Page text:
The PTO is excited to be sponsoring a screening and discussion of Screenagers: Growing up in the Digital Age on Thursday, March 30, at 7:00 pm in the High School Auditorium.  There will not be a daytime screening for students – we suggest that parents/guardians and their students attend the evening event together.  This is NOT a drop-off event, and parents are asked to sit with their students.  The post-screening discussion will be moderated by Dr. Mark Kline, the Clinical Director of Human Relations Service in Wellesley.  A suggested $5/family donation will be collected at the door to offset the costs of the event.

To register, send your name, the number of attendees in your party, and a contact email address to WaylandMiddleSchoolPTO@gmail.com.  We will respond with a confirmation that we have received your request.

Please contact us at WaylandMiddleSchoolPTO@gmail.com with any questions, and check out the movie trailer here: Screenagers Trailer.

For Parents/Guardians of 7th Graders from Nurse Nims
Vision and Hearing / BMI Screenings
March 13, 14 & 16

V & H: We will be conducting our annual state mandated  Vision and Hearing Screening for 7th graders only on 3/13, 3/14 and 3/16/17.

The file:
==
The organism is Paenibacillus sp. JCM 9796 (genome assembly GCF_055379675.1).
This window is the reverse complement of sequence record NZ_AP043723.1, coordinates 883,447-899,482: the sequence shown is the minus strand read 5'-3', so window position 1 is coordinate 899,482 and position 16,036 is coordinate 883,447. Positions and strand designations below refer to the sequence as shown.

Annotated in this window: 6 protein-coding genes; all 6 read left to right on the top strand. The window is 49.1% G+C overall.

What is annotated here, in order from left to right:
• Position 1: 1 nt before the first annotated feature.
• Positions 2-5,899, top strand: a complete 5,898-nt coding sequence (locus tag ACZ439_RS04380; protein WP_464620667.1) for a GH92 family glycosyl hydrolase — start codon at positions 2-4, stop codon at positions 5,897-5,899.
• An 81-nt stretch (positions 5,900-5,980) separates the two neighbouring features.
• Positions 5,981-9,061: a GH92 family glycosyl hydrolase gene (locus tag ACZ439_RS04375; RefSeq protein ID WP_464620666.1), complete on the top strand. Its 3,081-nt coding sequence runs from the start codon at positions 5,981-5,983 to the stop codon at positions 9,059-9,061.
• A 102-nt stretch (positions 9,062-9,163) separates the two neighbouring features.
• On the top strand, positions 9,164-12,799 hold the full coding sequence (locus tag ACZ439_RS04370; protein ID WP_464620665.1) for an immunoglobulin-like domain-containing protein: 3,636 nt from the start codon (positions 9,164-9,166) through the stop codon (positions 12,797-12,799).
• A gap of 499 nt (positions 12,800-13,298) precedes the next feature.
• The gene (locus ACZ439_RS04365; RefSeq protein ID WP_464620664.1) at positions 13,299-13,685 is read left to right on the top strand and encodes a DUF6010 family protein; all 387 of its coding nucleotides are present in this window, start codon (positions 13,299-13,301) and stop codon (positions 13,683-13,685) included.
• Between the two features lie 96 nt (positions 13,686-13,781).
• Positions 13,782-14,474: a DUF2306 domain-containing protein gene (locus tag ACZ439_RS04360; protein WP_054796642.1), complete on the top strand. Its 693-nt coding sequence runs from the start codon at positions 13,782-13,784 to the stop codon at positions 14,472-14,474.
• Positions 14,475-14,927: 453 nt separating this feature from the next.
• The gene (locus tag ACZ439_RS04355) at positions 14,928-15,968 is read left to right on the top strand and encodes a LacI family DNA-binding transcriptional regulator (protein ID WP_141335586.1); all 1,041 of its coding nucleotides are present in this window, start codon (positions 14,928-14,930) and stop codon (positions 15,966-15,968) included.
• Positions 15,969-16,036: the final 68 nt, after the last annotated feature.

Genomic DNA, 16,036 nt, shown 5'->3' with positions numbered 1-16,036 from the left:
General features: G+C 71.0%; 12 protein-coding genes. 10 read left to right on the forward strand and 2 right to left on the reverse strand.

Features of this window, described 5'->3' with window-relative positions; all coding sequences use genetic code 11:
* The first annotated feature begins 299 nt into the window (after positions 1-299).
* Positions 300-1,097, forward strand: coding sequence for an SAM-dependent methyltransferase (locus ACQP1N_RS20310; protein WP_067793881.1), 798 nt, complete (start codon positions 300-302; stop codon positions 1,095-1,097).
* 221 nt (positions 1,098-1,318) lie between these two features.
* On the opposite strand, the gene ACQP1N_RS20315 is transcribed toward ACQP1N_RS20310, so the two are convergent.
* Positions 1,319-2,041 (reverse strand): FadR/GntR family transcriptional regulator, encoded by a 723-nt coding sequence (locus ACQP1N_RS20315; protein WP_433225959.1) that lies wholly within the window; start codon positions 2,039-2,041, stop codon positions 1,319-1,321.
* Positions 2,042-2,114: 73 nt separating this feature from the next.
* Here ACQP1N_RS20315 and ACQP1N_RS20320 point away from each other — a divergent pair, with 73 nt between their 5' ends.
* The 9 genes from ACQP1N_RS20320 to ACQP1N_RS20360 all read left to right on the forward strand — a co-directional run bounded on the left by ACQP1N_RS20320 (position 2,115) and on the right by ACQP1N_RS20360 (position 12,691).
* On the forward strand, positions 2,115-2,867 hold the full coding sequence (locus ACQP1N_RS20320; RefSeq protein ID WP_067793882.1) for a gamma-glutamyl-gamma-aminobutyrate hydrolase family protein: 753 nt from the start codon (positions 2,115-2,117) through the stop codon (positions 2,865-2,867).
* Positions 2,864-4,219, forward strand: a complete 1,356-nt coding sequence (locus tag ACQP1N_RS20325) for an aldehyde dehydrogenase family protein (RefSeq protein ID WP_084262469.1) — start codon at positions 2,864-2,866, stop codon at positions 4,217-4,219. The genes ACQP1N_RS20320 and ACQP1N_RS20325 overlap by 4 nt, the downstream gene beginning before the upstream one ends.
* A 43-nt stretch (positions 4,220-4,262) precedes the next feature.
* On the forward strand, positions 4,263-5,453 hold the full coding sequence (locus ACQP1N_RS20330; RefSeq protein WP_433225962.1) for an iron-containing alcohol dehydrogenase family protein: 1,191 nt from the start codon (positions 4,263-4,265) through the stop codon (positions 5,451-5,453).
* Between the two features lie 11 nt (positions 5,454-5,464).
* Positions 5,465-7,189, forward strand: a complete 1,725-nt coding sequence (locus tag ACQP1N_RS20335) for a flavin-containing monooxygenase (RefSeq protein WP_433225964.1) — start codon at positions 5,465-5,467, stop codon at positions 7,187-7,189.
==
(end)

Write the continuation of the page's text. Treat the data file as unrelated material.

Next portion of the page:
Please be sure your child brings or wears any prescription glasses or contact lenses to school on the testing dates above. 
Testing will be held during student study periods on one of the above dates. Only abnormal screening results will be reported in a letter mailed home to parents.  

BMI: Massachusetts schools have measured the heights and weights of students since the 1950’s.  According to the state’s Body Mass Index (BMI) Screening Regulation, passed in April 2009, schools must now collect the heights and weights of students in grades 1, 4, 7 and 10 and use that information to calculate BMI.  BMI is a measure that is used to show a person’s “weight for height for age.” Just like a blood pressure reading or an eye screening test, BMI can be a useful tool in identifying possible health risks.
We will be conducting BMI Screening for 7th graders only on 3/13, 3/14, 3/16/17 and all screenings will be performed by a Registered Nurse in a private setting.
To  excuse your child out from any of these screenings, please send me a written note before 3/13 with your child's full name, grade and which screening(s) you are excusing them for this year.  I will be out of my office conducting screenings on these 3 days.

Marcia Nims, RN, BSN

  Artist: Kaitlynn LeBlanc
Grade: 8
Medium: Acrylic on canvas with foil
All Grades
3/22: Spring Musical Pom Pom Zombies @ 2:00 PM
3/23: Spring Musical  Pom Pom Zombies  @ 7:30 PM 
3/24: Spring Musical  Pom Pom Zombies  @ 7:30 PM 
3/25: Spring Musical  Pom Pom Zombies  @ 12:30 PM 
3/30: PTO presents Screenagers @ 7:00 PM at WHS 

6th Grade
3/16 - Henry X-Country Ski Trip - it's on!

8th Grade
3/15: 8th grade Parent Night @ 7:00 PM WHS